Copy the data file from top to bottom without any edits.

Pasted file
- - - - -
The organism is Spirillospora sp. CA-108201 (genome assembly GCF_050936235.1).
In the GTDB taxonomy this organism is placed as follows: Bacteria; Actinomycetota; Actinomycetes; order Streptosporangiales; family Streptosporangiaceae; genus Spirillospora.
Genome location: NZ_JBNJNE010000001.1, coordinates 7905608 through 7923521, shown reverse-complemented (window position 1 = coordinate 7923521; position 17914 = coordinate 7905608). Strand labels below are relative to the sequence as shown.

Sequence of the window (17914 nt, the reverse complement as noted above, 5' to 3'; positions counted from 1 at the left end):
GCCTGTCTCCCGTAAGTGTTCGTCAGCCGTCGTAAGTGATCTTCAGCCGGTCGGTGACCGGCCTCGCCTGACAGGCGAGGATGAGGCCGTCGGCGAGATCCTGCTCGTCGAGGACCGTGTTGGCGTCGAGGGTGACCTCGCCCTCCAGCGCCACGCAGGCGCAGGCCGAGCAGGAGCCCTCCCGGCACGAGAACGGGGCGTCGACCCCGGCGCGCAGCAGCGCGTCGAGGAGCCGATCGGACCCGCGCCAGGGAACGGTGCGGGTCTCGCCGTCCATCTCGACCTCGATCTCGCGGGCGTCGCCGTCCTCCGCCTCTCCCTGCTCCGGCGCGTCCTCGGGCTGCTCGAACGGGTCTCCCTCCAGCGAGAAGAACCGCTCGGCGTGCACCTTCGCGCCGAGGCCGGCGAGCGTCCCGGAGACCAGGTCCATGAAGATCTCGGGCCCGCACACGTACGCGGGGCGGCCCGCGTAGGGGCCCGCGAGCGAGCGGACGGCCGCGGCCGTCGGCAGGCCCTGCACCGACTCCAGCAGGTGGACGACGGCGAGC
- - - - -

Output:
The organism is Spirillospora sp. CA-108201 (genome assembly GCF_050936235.1).
In the GTDB taxonomy this organism is placed as follows: Bacteria; Actinomycetota; Actinomycetes; order Streptosporangiales; family Streptosporangiaceae; genus Spirillospora.
Genome location: NZ_JBNJNE010000001.1, coordinates 7905608 through 7923521, shown reverse-complemented (window position 1 = coordinate 7923521; position 17914 = coordinate 7905608). Strand labels below are relative to the sequence as shown.

Sequence of the window (17914 nt, the reverse complement as noted above, 5' to 3'; positions counted from 1 at the left end):
GCCTGTCTCCCGTAAGTGTTCGTCAGCCGTCGTAAGTGATCTTCAGCCGGTCGGTGACCGGCCTCGCCTGACAGGCGAGGATGAGGCCGTCGGCGAGATCCTGCTCGTCGAGGACCGTGTTGGCGTCGAGGGTGACCTCGCCCTCCAGCGCCACGCAGGCGCAGGCCGAGCAGGAGCCCTCCCGGCACGAGAACGGGGCGTCGACCCCGGCGCGCAGCAGCGCGTCGAGGAGCCGATCGGACCCGCGCCAGGGAACGGTGCGGGTCTCGCCGTCCATCTCGACCTCGATCTCGCGGGCGTCGCCGTCCTCCGCCTCTCCCTGCTCCGGCGCGTCCTCGGGCTGCTCGAACGGGTCTCCCTCCAGCGAGAAGAACCGCTCGGCGTGCACCTTCGCGCCGAGGCCGGCGAGCGTCCCGGAGACCAGGTCCATGAAGATCTCGGGCCCGCACACGTACGCGGGGCGGCCCGCGTAGGGGCCCGCGAGCGAGCGGACGGCCGCGGCCGTCGGCAGGCCCTGCACCGACTCCAGCAGGTGGACGACGGCGAGC